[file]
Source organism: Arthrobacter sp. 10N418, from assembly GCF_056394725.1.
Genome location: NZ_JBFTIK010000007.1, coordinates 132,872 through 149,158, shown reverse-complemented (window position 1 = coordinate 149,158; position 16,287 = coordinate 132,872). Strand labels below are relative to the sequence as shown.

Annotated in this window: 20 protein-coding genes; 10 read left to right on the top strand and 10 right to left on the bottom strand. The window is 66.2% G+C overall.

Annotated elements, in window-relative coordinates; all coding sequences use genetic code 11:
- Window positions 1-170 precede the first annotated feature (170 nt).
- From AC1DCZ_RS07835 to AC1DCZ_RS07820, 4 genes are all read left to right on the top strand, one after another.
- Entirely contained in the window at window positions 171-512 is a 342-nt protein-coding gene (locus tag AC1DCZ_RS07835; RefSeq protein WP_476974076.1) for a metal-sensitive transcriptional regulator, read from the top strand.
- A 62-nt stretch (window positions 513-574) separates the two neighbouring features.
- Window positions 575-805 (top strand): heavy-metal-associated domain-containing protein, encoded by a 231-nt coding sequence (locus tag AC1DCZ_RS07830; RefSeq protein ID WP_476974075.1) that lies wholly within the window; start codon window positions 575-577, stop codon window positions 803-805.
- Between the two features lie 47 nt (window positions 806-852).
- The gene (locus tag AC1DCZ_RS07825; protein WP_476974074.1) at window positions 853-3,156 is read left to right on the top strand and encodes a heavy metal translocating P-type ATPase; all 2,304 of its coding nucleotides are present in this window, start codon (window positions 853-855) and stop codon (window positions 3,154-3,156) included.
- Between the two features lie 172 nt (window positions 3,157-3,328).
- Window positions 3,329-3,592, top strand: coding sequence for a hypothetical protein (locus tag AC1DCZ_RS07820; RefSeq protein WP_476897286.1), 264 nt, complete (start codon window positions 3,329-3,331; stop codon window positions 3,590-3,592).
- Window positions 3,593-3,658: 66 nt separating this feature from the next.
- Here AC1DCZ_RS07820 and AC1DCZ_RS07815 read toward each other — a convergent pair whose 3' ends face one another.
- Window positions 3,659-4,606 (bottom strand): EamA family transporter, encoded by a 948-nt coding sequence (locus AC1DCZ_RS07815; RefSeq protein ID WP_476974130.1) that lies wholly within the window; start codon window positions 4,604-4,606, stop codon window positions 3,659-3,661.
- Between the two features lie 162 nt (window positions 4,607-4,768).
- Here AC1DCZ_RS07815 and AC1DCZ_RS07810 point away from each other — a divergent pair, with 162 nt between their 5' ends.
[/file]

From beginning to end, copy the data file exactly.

Source organism: Arthrobacter sp. 10N418, from assembly GCF_056394725.1.
Genome location: NZ_JBFTIK010000007.1, coordinates 132,872 through 149,158, shown reverse-complemented (window position 1 = coordinate 149,158; position 16,287 = coordinate 132,872). Strand labels below are relative to the sequence as shown.

Annotated in this window: 20 protein-coding genes; 10 read left to right on the top strand and 10 right to left on the bottom strand. The window is 66.2% G+C overall.

Annotated elements, in window-relative coordinates; all coding sequences use genetic code 11:
- Window positions 1-170 precede the first annotated feature (170 nt).
- From AC1DCZ_RS07835 to AC1DCZ_RS07820, 4 genes are all read left to right on the top strand, one after another.
- Entirely contained in the window at window positions 171-512 is a 342-nt protein-coding gene (locus tag AC1DCZ_RS07835; RefSeq protein WP_476974076.1) for a metal-sensitive transcriptional regulator, read from the top strand.
- A 62-nt stretch (window positions 513-574) separates the two neighbouring features.
- Window positions 575-805 (top strand): heavy-metal-associated domain-containing protein, encoded by a 231-nt coding sequence (locus tag AC1DCZ_RS07830; RefSeq protein ID WP_476974075.1) that lies wholly within the window; start codon window positions 575-577, stop codon window positions 803-805.
- Between the two features lie 47 nt (window positions 806-852).
- The gene (locus tag AC1DCZ_RS07825; protein WP_476974074.1) at window positions 853-3,156 is read left to right on the top strand and encodes a heavy metal translocating P-type ATPase; all 2,304 of its coding nucleotides are present in this window, start codon (window positions 853-855) and stop codon (window positions 3,154-3,156) included.
- Between the two features lie 172 nt (window positions 3,157-3,328).
- Window positions 3,329-3,592, top strand: coding sequence for a hypothetical protein (locus tag AC1DCZ_RS07820; RefSeq protein WP_476897286.1), 264 nt, complete (start codon window positions 3,329-3,331; stop codon window positions 3,590-3,592).
- Window positions 3,593-3,658: 66 nt separating this feature from the next.
- Here AC1DCZ_RS07820 and AC1DCZ_RS07815 read toward each other — a convergent pair whose 3' ends face one another.
- Window positions 3,659-4,606 (bottom strand): EamA family transporter, encoded by a 948-nt coding sequence (locus AC1DCZ_RS07815; RefSeq protein ID WP_476974130.1) that lies wholly within the window; start codon window positions 4,604-4,606, stop codon window positions 3,659-3,661.
- Between the two features lie 162 nt (window positions 4,607-4,768).
- Here AC1DCZ_RS07815 and AC1DCZ_RS07810 point away from each other — a divergent pair, with 162 nt between their 5' ends.